Ruling

10510-15 Alsafar v Fife Free Press

    • Date complaint received

      24th February 2016

    • Outcome

      No breach - after investigation

    • Code provisions

      6 Children, 9 Reporting of crime

Decision of the Complaints Committee 10510-15 Alsafar v Fife Free Press

Summary of complaint

1. Freida Alsafar complained to the Independent Press Standards Organisation that the Fife Free Press breached Clause 6 (Children) and Clause 9 (Reporting of crime) of the Editors’ Code of Practice in an article headlined “Oliver’s parents in court”, published on 20 August 2015.

2. The article appeared in print only.

3. The article reported that a couple had appeared before a Sheriff’s court to be charged with racist abuse and assault. It noted that one of the couple was alleged to have acted “in a racially aggravated manner intended to cause alarm or distress to Frieda and [complainant’s son’s name] Alsafar” and that they were released on bail with the special condition that they not approach Frieda and [complainant’s son’s name] Alsafar.

4. The complainant said that her son, who was twelve years old, should not have been named in the report. The inclusion of his name had caused him considerable distress.

5. The newspaper apologised to the complainant. There had been no indication at the hearing, or in court papers, that her son was a minor. If the newspaper had been aware of his age, he would not have been named. On receipt of direct correspondence from the complainant, the editor had written her a letter apologising for the distress caused, and had assured her that her son’s name would not be included in any future coverage of the case. During the IPSO investigation, the editor offered to write a further letter of apology to the complainant’s son.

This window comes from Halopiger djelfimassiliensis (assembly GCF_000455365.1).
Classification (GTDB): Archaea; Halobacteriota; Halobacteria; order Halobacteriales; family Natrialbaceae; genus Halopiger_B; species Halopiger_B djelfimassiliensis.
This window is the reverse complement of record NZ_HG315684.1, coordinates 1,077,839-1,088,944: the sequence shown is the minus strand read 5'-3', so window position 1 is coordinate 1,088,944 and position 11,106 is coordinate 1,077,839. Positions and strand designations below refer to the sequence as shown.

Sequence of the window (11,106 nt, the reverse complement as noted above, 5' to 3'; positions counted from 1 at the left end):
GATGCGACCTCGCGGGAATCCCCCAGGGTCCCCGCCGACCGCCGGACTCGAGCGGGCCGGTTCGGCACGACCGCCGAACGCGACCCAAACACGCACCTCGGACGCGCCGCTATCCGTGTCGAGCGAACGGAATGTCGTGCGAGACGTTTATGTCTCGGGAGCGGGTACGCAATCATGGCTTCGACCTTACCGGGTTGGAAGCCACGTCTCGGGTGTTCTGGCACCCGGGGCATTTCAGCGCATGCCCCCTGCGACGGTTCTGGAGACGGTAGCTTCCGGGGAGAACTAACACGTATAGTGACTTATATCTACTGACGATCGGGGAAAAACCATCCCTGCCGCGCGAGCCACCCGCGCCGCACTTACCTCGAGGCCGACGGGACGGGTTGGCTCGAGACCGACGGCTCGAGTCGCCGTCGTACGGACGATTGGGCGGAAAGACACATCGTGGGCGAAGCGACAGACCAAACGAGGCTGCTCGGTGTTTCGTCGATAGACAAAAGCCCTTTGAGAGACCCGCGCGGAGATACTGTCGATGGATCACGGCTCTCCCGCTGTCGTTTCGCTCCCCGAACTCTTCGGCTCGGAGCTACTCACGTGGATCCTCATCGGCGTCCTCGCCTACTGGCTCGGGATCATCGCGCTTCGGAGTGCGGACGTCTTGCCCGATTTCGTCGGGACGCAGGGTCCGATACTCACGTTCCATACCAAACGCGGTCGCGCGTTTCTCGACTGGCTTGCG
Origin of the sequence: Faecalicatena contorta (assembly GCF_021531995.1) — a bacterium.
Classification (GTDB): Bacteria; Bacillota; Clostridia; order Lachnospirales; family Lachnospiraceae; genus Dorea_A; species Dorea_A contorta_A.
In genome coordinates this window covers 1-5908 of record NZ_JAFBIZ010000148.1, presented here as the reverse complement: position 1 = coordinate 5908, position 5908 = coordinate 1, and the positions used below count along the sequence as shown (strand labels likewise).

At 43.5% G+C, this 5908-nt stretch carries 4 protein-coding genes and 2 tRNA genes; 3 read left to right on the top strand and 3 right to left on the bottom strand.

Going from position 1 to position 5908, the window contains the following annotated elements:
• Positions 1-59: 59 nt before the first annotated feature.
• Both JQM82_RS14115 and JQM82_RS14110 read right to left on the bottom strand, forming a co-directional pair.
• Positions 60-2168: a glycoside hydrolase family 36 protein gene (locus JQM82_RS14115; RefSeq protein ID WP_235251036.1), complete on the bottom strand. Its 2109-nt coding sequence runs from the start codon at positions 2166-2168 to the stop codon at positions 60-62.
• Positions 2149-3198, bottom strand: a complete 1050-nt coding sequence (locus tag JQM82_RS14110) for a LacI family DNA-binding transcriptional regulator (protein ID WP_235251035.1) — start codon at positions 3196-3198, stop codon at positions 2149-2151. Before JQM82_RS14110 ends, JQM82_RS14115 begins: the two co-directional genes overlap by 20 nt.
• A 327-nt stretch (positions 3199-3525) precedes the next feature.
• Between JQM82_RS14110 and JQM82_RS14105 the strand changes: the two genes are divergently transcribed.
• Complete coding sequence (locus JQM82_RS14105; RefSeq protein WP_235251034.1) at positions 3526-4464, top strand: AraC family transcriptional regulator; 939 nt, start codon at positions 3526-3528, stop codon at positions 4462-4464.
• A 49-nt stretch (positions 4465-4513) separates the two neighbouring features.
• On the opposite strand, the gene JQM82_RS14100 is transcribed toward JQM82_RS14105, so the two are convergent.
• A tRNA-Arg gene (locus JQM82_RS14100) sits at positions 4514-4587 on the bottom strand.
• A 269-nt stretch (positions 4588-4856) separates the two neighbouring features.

6. The complainant did not accept the editor’s offer; she said that any apology should come directly from the reporter who had written the article.

Relevant Code Provisions

7. Clause 6 (Children)

i) Young people should be free to complete their time at school without unnecessary intrusion.

Clause 9 (Reporting of crime)

ii) Particular regard should be paid to the potentially vulnerable position of children who witness, or are victims of, crime. This should not restrict the right to report legal proceedings.

Findings of the Committee

8. The Committee acknowledged that the inclusion of his name had caused distress to the complainant’s son. However, it emphasised that the Code does not generally seek to prohibit the publication of information heard in open court, given the importance of the principal of open justice.

9. In this instance, the complainant’s son’s name had been heard in open court as part of a charge and of bail conditions for the defendants. As the newspaper had not known, and could not reasonably have known, that the complainant’s son was a child, it had not failed to have regard for his position, including his age, when naming him in the report. While the Committee sympathised with the child’s distress, and welcomed the newspaper’s positive response to the complaint, it did not consider that any intrusion had been unjustified given that the newspaper was unaware of his age and circumstances.

Conclusions

10. The complaint was not upheld.

Remedial Action Required

N/A

Date complaints received: 30/11/2015
Date decision issued: 24/02/2016